When Gianfranco Ferrè announced his retirement from Dior in 1996, the fashion scene spent months in a frenzy over who would win one of the industry’s most important positions. In the end, it was the British designer John Galliano, who made his debut in January 1997 during couture (as did another younger and then lesser-known designer, Alexander McQueen, who had replaced Mr. Galliano at Givenchy).

“Mr. Galliano’s show was a credit to himself, to Mr. Dior, whose name is on the door, and to the future of the art, which is always in question,” declared The New York Times critic Amy Spindler at the time, just part of a wider rapturous reception. It was a gilded curtain raiser to a 14-year tenure and one of the most spectacular rises — and eventual falls — in the business of fashion.

For years, the couture business had been dwindling to the point of irrelevancy. But anticipation around the arrival of Mr. Galliano at Dior provoked such a buzz that other designers decided they should get in on the act. Big names like Jean Paul Gaultier and Thierry Mugler also got star billing on the January 1997 schedule — prompting, Mr. Samson said, a spike in press accreditation requests for the week of more than 30 percent. Paris was once again the epicenter of high fashion.

Gianni Versace was founder of one of the most flamboyant fashion empires of the 1980s and 1990s, a designer who combined clothes, color, supermodels and music in a way that produced a template for the future of the industry. His murder at the hands of a serial killer on the steps of his Miami home in July 1997 made front page news all over the world.

Mr. Versace had styled many of the world’s best-known women, including Diana, Princess of Wales, who appeared in Vanity Fair magazine that year wearing a dress from what would be his last collection. Six weeks later, she, too, would be dead, killed in a car crash just a short walk from the site of the new exhibition.

1997 marked 10 years since the formation of Louis Vuitton Moët Hennessey — better known as LVMH — by Bernard Arnault, whom Forbes named the world’s richest man earlier this year but who then was relegated to No. 2 when Elon Musk recaptured the top spot. Nicknamed the “Wolf in Cashmere” for his ruthless approach to acquisitions, Mr. Arnault spent the 1990s steadily building what would eventually become the largest luxury goods group by sales, amassing brands like Givenchy, Celine and Loewe to add to a stable that already included Louis Vuitton and Dior.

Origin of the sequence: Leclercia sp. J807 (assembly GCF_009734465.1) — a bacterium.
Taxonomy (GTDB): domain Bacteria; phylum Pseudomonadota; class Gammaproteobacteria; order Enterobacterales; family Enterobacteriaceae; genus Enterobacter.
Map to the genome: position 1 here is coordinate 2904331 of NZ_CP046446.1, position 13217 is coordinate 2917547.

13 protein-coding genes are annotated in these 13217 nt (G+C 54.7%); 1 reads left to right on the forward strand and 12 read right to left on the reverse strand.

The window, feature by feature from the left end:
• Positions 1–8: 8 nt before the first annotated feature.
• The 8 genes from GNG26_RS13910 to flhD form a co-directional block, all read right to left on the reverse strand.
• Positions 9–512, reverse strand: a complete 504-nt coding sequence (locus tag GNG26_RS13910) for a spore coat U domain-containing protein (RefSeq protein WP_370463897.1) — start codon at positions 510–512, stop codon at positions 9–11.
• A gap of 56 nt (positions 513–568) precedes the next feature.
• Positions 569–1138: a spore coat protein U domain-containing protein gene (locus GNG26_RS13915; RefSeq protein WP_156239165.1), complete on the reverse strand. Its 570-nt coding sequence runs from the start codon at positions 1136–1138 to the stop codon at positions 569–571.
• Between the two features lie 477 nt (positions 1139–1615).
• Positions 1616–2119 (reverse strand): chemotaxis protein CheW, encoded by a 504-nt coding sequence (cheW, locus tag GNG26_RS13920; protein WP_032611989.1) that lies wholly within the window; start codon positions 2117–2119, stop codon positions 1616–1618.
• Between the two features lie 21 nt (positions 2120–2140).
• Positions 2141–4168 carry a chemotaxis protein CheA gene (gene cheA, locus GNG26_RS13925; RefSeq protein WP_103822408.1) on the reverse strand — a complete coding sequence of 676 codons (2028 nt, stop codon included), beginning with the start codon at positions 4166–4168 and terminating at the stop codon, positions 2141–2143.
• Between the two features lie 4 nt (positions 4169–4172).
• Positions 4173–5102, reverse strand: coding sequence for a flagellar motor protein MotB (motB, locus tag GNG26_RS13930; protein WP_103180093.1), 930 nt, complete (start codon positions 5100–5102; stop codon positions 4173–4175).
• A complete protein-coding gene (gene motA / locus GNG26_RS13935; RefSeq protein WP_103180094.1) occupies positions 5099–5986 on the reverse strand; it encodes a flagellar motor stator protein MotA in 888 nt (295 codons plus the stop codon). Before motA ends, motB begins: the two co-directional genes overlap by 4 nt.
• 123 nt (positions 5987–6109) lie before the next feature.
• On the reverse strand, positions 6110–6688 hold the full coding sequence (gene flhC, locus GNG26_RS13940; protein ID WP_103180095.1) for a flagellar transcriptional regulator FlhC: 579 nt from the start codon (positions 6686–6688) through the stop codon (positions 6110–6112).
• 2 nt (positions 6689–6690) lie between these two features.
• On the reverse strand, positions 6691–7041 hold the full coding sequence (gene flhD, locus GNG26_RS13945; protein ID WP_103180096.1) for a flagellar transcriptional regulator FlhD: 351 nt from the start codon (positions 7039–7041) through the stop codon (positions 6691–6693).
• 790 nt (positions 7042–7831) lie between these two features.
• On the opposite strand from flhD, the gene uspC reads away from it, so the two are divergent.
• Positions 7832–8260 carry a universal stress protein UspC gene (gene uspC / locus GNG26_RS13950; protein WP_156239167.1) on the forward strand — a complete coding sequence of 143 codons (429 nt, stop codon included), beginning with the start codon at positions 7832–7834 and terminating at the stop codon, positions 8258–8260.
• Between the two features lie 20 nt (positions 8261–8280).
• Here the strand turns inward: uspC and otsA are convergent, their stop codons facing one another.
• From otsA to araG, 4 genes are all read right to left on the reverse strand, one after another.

He was also prepared to ruffle feathers outside the boardroom, appointing a string of young British and American designers to the top spots at prestigious French fashion houses, such as Mr. Galliano to Dior and Mr. McQueen to Givenchy, as well as Michael Kors to Celine, Narciso Rodriguez to Loewe and Marc Jacobs to Louis Vuitton (the trunk maker had never done clothes before).

The 1990s saw the birth of the “It” bag phenomenon, in which handbags from top fashion brands — with price tags that could be confused with ZIP codes — became a cornerstone of the global luxury business thanks to their chunky profit margins.

Arguably, the GOAT was the Fendi Baguette, the loaf-shaped purse created in 1997 that celebrated its 25th anniversary with much fanfare last year.

Famously beloved by the character Carrie in “Sex and the City” (the pilot of which was filmed in, you guessed it, 1997), the Baguette came in both mainline and limited editions, forcing customers to join long waiting lists or to stand in store lines. By 2017, the exhibition’s show notes said, Fendi had sold more than a million of them.

“1997 Fashion Big Bang” is scheduled from March 7 to July 16 at the Palais Galliera in Paris.

Alexandre Samson’s role is the “1997 Fashion Big Bang” exhibition curator

Elizabeth Paton is a reporter for the Styles section, covering the fashion and luxury sectors in Europe. Before joining The Times in 2015, she was a reporter at the Financial Times both in London and New York. @LizziePaton